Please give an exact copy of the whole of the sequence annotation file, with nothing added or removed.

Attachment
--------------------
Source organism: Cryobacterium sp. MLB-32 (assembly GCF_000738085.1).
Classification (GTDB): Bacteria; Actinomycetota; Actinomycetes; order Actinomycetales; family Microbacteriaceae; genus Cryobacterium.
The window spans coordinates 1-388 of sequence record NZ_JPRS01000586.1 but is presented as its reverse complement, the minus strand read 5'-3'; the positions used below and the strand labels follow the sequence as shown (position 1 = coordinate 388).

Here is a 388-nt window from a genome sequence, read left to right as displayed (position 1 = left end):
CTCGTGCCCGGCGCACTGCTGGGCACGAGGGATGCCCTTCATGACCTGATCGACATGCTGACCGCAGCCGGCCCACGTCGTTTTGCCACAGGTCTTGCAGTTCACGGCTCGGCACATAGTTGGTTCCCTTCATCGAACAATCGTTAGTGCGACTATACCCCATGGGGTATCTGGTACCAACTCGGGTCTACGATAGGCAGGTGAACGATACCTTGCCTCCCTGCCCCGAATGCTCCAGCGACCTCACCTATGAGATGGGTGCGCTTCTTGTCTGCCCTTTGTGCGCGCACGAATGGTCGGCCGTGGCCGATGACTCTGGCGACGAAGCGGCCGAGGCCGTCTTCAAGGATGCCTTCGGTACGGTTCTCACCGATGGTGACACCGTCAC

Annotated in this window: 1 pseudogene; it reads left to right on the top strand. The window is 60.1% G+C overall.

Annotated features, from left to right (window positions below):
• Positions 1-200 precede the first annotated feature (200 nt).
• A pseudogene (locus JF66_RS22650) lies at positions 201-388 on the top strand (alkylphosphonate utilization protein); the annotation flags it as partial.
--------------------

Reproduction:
Source organism: Cryobacterium sp. MLB-32 (assembly GCF_000738085.1).
Classification (GTDB): Bacteria; Actinomycetota; Actinomycetes; order Actinomycetales; family Microbacteriaceae; genus Cryobacterium.
The window spans coordinates 1-388 of sequence record NZ_JPRS01000586.1 but is presented as its reverse complement, the minus strand read 5'-3'; the positions used below and the strand labels follow the sequence as shown (position 1 = coordinate 388).

Here is a 388-nt window from a genome sequence, read left to right as displayed (position 1 = left end):
CTCGTGCCCGGCGCACTGCTGGGCACGAGGGATGCCCTTCATGACCTGATCGACATGCTGACCGCAGCCGGCCCACGTCGTTTTGCCACAGGTCTTGCAGTTCACGGCTCGGCACATAGTTGGTTCCCTTCATCGAACAATCGTTAGTGCGACTATACCCCATGGGGTATCTGGTACCAACTCGGGTCTACGATAGGCAGGTGAACGATACCTTGCCTCCCTGCCCCGAATGCTCCAGCGACCTCACCTATGAGATGGGTGCGCTTCTTGTCTGCCCTTTGTGCGCGCACGAATGGTCGGCCGTGGCCGATGACTCTGGCGACGAAGCGGCCGAGGCCGTCTTCAAGGATGCCTTCGGTACGGTTCTCACCGATGGTGACACCGTCAC

Annotated in this window: 1 pseudogene; it reads left to right on the top strand. The window is 60.1% G+C overall.

Annotated features, from left to right (window positions below):
• Positions 1-200 precede the first annotated feature (200 nt).
• A pseudogene (locus JF66_RS22650) lies at positions 201-388 on the top strand (alkylphosphonate utilization protein); the annotation flags it as partial.